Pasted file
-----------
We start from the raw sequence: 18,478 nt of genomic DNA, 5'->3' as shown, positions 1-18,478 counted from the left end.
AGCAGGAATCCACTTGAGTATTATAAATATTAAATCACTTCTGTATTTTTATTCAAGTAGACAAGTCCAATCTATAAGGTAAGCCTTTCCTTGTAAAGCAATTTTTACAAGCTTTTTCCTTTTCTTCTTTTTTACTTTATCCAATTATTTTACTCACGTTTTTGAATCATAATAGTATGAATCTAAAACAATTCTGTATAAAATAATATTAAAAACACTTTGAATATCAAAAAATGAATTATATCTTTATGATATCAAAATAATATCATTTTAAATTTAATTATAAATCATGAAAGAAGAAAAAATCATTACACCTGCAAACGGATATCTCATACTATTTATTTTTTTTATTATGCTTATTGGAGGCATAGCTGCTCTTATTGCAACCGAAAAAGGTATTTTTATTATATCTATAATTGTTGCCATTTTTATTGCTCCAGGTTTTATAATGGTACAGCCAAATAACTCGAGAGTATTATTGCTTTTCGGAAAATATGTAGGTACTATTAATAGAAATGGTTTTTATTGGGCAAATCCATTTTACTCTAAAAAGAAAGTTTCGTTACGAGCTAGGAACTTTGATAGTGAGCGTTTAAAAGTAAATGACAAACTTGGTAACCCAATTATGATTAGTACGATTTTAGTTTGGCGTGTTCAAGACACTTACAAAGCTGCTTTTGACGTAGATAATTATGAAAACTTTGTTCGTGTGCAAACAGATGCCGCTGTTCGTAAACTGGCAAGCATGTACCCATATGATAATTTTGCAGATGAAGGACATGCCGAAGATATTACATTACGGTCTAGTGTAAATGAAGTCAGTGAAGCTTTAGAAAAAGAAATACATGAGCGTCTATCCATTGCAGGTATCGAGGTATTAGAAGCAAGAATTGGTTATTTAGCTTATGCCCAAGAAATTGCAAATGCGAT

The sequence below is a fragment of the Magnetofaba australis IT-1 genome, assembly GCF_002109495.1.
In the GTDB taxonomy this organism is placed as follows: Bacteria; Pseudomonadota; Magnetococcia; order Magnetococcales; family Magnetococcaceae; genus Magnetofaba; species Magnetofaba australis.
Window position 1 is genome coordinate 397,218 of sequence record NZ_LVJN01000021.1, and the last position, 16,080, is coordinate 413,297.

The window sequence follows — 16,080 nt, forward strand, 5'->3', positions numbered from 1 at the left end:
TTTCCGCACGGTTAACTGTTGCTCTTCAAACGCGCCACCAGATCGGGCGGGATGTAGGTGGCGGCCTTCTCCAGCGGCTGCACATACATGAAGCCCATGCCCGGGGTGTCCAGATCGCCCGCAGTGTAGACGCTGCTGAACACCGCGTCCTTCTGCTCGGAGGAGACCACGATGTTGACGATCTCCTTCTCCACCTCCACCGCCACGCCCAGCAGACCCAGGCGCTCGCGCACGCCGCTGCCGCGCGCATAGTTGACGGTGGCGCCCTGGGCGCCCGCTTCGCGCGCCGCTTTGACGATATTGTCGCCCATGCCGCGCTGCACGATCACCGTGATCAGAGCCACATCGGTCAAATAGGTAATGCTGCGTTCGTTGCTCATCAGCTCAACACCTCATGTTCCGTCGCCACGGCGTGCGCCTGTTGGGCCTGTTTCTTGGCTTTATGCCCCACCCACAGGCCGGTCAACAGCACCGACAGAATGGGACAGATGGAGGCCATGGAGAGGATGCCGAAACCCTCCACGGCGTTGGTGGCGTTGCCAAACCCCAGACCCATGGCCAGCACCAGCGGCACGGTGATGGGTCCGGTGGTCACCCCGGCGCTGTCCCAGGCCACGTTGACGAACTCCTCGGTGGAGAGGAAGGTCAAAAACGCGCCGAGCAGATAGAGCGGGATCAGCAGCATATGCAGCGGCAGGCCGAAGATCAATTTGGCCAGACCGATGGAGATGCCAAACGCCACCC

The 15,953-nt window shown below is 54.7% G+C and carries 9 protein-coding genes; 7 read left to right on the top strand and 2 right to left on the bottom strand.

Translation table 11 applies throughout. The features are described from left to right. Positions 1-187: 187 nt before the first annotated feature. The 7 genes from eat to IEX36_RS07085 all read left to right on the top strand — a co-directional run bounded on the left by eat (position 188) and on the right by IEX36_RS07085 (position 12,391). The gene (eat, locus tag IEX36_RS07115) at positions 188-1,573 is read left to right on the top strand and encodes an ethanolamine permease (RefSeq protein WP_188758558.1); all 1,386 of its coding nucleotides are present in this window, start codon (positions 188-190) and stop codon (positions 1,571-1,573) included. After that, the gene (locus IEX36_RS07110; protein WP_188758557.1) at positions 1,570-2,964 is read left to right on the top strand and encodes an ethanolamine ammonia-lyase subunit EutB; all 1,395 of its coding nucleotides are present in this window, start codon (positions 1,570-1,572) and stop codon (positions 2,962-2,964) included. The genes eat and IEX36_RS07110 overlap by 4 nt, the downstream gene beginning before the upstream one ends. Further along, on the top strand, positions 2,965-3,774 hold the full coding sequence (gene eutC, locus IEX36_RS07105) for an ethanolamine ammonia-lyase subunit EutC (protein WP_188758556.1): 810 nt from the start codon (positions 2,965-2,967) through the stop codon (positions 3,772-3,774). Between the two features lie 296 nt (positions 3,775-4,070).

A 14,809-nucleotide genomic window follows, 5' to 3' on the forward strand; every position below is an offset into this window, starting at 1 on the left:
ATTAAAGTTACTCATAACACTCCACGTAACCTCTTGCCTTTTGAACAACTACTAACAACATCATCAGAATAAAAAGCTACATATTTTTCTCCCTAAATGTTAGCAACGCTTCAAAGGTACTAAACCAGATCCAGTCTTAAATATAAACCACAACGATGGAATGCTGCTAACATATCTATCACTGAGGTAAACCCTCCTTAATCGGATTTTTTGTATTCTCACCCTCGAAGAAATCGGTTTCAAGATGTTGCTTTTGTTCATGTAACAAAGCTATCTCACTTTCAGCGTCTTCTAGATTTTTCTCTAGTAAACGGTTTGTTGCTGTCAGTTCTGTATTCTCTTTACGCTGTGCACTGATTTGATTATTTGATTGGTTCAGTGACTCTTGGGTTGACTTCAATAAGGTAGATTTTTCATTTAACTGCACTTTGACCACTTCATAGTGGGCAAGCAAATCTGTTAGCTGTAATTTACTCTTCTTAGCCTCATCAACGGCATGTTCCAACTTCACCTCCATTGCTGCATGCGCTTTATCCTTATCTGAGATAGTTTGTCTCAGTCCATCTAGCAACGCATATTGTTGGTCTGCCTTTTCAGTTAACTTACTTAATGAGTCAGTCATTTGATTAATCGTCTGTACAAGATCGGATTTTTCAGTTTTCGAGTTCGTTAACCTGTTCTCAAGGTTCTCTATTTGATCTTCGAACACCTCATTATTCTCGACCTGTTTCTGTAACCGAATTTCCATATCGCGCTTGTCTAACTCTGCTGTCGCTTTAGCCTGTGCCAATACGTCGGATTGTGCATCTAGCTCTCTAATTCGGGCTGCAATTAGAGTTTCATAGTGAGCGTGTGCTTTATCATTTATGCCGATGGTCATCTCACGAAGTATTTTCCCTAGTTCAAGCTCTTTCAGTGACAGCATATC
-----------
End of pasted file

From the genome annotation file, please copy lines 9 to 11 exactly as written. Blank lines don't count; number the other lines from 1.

Translation table 11 applies throughout. The features are described from left to right. Positions 1-187: 187 nt before the first annotated feature. The 7 genes from eat to IEX36_RS07085 all read left to right on the top strand — a co-directional run bounded on the left by eat (position 188) and on the right by IEX36_RS07085 (position 12,391). The gene (eat, locus tag IEX36_RS07115) at positions 188-1,573 is read left to right on the top strand and encodes an ethanolamine permease (RefSeq protein WP_188758558.1); all 1,386 of its coding nucleotides are present in this window, start codon (positions 188-190) and stop codon (positions 1,571-1,573) included. After that, the gene (locus IEX36_RS07110; protein WP_188758557.1) at positions 1,570-2,964 is read left to right on the top strand and encodes an ethanolamine ammonia-lyase subunit EutB; all 1,395 of its coding nucleotides are present in this window, start codon (positions 1,570-1,572) and stop codon (positions 2,962-2,964) included. The genes eat and IEX36_RS07110 overlap by 4 nt, the downstream gene beginning before the upstream one ends. Further along, on the top strand, positions 2,965-3,774 hold the full coding sequence (gene eutC, locus IEX36_RS07105) for an ethanolamine ammonia-lyase subunit EutC (protein WP_188758556.1): 810 nt from the start codon (positions 2,965-2,967) through the stop codon (positions 3,772-3,774). Between the two features lie 296 nt (positions 3,775-4,070).

A 14,809-nucleotide genomic window follows, 5' to 3' on the forward strand; every position below is an offset into this window, starting at 1 on the left:
ATTAAAGTTACTCATAACACTCCACGTAACCTCTTGCCTTTTGAACAACTACTAACAACATCATCAGAATAAAAAGCTACATATTTTTCTCCCTAAATGTTAGCAACGCTTCAAAGGTACTAAACCAGATCCAGTCTTAAATATAAACCACAACGATGGAATGCTGCTAACATATCTATCACTGAGGTAAACCCTCCTTAATCGGATTTTTTGTATTCTCACCCTCGAAGAAATCGGTTTCAAGATGTTGCTTTTGTTCATGTAACAAAGCTATCTCACTTTCAGCGTCTTCTAGATTTTTCTCTAGTAAACGGTTTGTTGCTGTCAGTTCTGTATTCTCTTTACGCTGTGCACTGATTTGATTATTTGATTGGTTCAGTGACTCTTGGGTTGACTTCAATAAGGTAGATTTTTCATTTAACTGCACTTTGACCACTTCATAGTGGGCAAGCAAATCTGTTAGCTGTAATTTACTCTTCTTAGCCTCATCAACGGCATGTTCCAACTTCACCTCCATTGCTGCATGCGCTTTATCCTTATCTGAGATAGTTTGTCTCAGTCCATCTAGCAACGCATATTGTTGGTCTGCCTTTTCAGTTAACTTACTTAATGAGTCAGTCATTTGATTAATCGTCTGTACAAGATCGGATTTTTCAGTTTTCGAGTTCGTTAACCTGTTCTCAAGGTTCTCTATTTGATCTTCGAACACCTCATTATTCTCGACCTGTTTCTGTAACCGAATTTCCATATCGCGCTTGTCTAACTCTGCTGTCGCTTTAGCCTGTGCCAATACGTCGGATTGTGCATCTAGCTCTCTAATTCGGGCTGCAATTAGAGTTTCATAGTGAGCGTGTGCTTTATCATTTATGCCGATGGTCATCTCACGAAGTATTTTCCCTAGTTCAAGCTCTTTCAGTGACAGCATATC